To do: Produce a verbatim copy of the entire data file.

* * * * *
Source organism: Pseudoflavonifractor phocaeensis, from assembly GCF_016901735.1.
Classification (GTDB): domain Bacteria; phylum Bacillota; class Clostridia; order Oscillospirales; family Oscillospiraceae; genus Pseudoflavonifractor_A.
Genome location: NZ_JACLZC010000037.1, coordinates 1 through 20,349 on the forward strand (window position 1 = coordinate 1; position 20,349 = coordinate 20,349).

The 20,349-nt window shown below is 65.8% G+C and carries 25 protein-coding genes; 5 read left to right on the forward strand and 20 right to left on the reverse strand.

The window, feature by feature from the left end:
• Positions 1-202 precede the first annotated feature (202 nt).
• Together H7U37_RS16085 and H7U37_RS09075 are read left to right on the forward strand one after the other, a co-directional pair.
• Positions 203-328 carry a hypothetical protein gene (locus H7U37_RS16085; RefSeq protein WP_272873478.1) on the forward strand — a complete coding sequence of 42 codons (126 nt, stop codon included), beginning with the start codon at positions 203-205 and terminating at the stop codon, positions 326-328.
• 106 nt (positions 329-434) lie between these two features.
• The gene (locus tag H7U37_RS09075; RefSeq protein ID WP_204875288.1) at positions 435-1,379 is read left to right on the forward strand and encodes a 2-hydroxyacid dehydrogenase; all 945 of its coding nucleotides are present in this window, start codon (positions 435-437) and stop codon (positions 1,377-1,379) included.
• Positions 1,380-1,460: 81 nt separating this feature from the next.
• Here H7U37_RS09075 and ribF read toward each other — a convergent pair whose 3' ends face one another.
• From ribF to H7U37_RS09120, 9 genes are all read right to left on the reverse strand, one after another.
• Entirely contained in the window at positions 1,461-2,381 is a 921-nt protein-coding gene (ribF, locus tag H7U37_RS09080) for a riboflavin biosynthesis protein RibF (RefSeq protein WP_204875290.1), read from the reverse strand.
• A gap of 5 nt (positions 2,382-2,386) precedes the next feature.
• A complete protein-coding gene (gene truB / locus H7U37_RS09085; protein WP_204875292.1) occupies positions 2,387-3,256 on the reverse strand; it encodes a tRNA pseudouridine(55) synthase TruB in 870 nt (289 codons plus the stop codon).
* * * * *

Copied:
Source organism: Pseudoflavonifractor phocaeensis, from assembly GCF_016901735.1.
Classification (GTDB): domain Bacteria; phylum Bacillota; class Clostridia; order Oscillospirales; family Oscillospiraceae; genus Pseudoflavonifractor_A.
Genome location: NZ_JACLZC010000037.1, coordinates 1 through 20,349 on the forward strand (window position 1 = coordinate 1; position 20,349 = coordinate 20,349).

The 20,349-nt window shown below is 65.8% G+C and carries 25 protein-coding genes; 5 read left to right on the forward strand and 20 right to left on the reverse strand.

The window, feature by feature from the left end:
• Positions 1-202 precede the first annotated feature (202 nt).
• Together H7U37_RS16085 and H7U37_RS09075 are read left to right on the forward strand one after the other, a co-directional pair.
• Positions 203-328 carry a hypothetical protein gene (locus H7U37_RS16085; RefSeq protein WP_272873478.1) on the forward strand — a complete coding sequence of 42 codons (126 nt, stop codon included), beginning with the start codon at positions 203-205 and terminating at the stop codon, positions 326-328.
• 106 nt (positions 329-434) lie between these two features.
• The gene (locus tag H7U37_RS09075; RefSeq protein ID WP_204875288.1) at positions 435-1,379 is read left to right on the forward strand and encodes a 2-hydroxyacid dehydrogenase; all 945 of its coding nucleotides are present in this window, start codon (positions 435-437) and stop codon (positions 1,377-1,379) included.
• Positions 1,380-1,460: 81 nt separating this feature from the next.
• Here H7U37_RS09075 and ribF read toward each other — a convergent pair whose 3' ends face one another.
• From ribF to H7U37_RS09120, 9 genes are all read right to left on the reverse strand, one after another.
• Entirely contained in the window at positions 1,461-2,381 is a 921-nt protein-coding gene (ribF, locus tag H7U37_RS09080) for a riboflavin biosynthesis protein RibF (RefSeq protein WP_204875290.1), read from the reverse strand.
• A gap of 5 nt (positions 2,382-2,386) precedes the next feature.
• A complete protein-coding gene (gene truB / locus H7U37_RS09085; protein WP_204875292.1) occupies positions 2,387-3,256 on the reverse strand; it encodes a tRNA pseudouridine(55) synthase TruB in 870 nt (289 codons plus the stop codon).